Monday, April 27, 2015

Scratch (#PoetryMonday*)

Anne Lamott advises sagely
in her book of sage advice for writers
disguised by its title as a book about birds
to always carry 3x5 cards and
a pen or pencil
to scratch down the random thoughts
that flock to the mind
without warning
and stick a little.

She warns if you don’t they'll
always escape, fly away,
like restless birds,
no matter how momentarily

I know. I was carrying cards
and pencils and pens
even before I read her book.

That’s not my problem.

My problem is my aging
lazy hand
and the chicken scratch scrawl
that loops as randomly as silly string
from the end of the pen as I write.

I can never read it later.

Ideas are crafty escape artists
and flighty. Like birds.

* It's PoMo! To learn about PoMo (POetry MOnday), click here and then scroll down.  

Since becoming hooked on using a PC for writing, my always poor handwriting has consistently deteriorated. The only way I can write legible notes is to make myself slow down when I write, and generally print. Even so many times Ive later looked at notes and had no idea what Id written. How about you? Do you experience this ailment of illegibility? 

BTW: The Anne Lamott book referenced, Bird by Bird: Some Instructions on Writing and Life, is an excellent resource for all writers.

Friday, April 24, 2015

A clean sweep (#FlashFictionFriday*)

“Pastor! Could you come over here, please? I need to show you something.”

Hazel Snitzer was in her late 70s. She and her husband, Earl, had been long-standing members of the Fynder’s Community Church. For decades, they, along with a few other relatives and close old friends, made up the core membership of the church they all always referred to pointedly as “their” church.

Hazel was standing near the entrance of the fellowship hall that opened into the foyer of the sanctuary where double doors were propped open. Something behind one of the doors, in a corner, was the source of her agitation.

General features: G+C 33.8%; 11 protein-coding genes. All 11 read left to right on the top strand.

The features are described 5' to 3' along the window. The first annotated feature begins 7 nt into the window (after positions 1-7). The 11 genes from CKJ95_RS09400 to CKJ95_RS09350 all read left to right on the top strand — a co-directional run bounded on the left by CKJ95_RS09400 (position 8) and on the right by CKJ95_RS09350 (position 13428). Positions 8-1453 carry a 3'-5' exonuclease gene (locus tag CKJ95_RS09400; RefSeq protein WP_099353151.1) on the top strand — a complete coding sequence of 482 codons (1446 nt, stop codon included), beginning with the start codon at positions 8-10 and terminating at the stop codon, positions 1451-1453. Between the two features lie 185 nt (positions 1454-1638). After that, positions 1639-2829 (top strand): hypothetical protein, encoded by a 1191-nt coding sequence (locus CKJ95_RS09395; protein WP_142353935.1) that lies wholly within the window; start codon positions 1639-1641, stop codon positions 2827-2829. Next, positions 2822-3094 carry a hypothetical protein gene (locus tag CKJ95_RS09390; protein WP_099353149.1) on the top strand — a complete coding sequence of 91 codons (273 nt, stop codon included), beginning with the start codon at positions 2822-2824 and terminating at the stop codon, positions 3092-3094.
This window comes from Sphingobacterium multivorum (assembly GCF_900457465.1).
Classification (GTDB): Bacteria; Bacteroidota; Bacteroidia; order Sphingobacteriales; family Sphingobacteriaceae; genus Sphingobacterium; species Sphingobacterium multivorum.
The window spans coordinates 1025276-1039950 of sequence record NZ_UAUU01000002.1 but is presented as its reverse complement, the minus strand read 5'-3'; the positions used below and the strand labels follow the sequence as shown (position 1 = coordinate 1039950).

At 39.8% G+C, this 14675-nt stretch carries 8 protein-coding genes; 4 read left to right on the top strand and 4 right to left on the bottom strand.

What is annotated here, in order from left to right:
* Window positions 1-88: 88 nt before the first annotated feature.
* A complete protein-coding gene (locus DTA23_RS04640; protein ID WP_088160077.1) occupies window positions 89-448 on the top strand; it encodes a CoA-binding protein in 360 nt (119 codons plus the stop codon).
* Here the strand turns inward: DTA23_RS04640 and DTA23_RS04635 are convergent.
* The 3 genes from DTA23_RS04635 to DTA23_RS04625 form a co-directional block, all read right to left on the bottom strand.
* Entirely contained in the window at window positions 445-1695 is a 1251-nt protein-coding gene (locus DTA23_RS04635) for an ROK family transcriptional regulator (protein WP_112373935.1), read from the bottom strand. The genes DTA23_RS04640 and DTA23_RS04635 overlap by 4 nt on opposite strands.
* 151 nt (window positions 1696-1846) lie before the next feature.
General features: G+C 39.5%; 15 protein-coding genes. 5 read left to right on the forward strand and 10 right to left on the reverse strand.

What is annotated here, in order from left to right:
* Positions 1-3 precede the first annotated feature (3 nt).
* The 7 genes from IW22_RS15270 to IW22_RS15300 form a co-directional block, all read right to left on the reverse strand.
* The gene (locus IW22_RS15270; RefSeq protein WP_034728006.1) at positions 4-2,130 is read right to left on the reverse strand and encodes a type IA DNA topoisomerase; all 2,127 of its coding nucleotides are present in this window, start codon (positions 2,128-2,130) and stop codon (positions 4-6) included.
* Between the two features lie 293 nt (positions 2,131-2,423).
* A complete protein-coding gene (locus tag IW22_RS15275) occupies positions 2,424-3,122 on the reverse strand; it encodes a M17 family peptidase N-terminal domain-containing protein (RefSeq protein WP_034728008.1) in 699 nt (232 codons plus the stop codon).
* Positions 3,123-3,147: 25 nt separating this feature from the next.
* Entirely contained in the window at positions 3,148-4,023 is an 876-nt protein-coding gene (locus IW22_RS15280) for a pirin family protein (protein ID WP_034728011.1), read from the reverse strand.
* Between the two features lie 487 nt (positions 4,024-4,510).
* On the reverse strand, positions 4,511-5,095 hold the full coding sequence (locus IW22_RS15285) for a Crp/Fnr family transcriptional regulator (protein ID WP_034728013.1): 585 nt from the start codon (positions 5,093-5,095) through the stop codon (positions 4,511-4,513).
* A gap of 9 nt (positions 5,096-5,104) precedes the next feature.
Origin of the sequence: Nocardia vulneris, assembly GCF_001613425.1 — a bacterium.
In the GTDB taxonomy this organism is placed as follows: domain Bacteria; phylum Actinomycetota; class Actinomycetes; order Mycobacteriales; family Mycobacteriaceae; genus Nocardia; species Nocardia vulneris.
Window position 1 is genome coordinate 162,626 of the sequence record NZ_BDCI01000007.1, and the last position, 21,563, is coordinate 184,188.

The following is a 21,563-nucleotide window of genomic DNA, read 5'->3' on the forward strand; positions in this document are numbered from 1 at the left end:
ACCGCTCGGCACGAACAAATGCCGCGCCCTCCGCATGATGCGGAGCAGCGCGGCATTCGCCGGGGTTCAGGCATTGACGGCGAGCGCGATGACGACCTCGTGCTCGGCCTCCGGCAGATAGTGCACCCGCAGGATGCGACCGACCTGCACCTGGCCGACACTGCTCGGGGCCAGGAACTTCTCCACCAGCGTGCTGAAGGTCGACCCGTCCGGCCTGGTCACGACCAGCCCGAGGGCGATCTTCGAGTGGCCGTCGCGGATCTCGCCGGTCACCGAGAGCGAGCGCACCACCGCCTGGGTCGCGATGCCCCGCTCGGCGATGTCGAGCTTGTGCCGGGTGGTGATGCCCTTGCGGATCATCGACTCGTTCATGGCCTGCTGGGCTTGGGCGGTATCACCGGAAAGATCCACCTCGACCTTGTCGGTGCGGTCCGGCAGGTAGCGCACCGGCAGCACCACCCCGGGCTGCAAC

Pastor Smalley finished up his conversation with a visitor before going over to hear what was only one of a litany of endless complaints. Most were directed toward his sermons, usually that they were not “convicting” enough. By that, Pastor Smalley knew  she meant harsh and accusatory -- toward anyone different from her.

“What can I do for you, Sister Snitzer?” The church was a throwback where all of the elder members insisted on being referred to as “Brother” and “Sister.”

“Just look,” Helen said while pointing to the corner. “Can you see the cobwebs and dust? That janitor just is not doing a good job. I’ve been keeping an eye on this corner for weeks, waiting for him to clean it. And just look! It’s filthy! What are we paying him for?”

Pastor Smalley sighed. He placed a hand on Hazel’s shoulder to gently guide her toward the sanctuary as he spoke softly, “I’ll speak to Joe. I’m sure he just missed this one spot. See how nice the sanctuary looks? I need to get to the front so we can start the service. Thanks for being so observant.”

Helen fussed her way with Earl to “their” seats in “their” pew as Pastor Smalley moved to the pulpit and the organist began to play.

Joe Hardy was the janitor. Cleaning the church was one of three jobs that took up almost all of his time. Joe had approached the pastor when the previous janitor had quit, asking if he could take on the job part time. Joe was a widower with three kids and always stretched thin financially. Pastor Smalley was happy to help Joe out.

Joe was a hard worker. He cleaned the church in the evenings after he’d finished his two other jobs.

After the Sunday morning service, Pastor Smalley found Joe doing a quick clean-up of the Sunday school area. He took Joe over to the corner and showed him the dust.

“I’m so sorry, Pastor,” Joe said. “I cleaned that corner just last night and for some reason dust seems to accumulate there. I know it looks like cobwebs, but I assure you it’s just dust blowing in from somewhere. Guess I’ll make a point to get here a little earlier on Sunday mornings just to make sure this one corner is clean.”

“I’m sorry to bother you with something so petty,” said Pastor Smalley with a sigh, “but you know how fussy some of our ‘Pillars’ can be.” He looked at Joe and winked. Joe knew exactly what he meant and knew he had a good ally in Pastor Smalley.

Like many other small-ish churches, Fynder’s Community Church had its “Pillars.” They were the older, long-standing members, a few who had been with the church since its founding. While it was not an official title it was one these who had been “in the way” since the beginning would not eschew. Being called a pillar would be a point of flattery, and in their minds, both appropriate and deserved.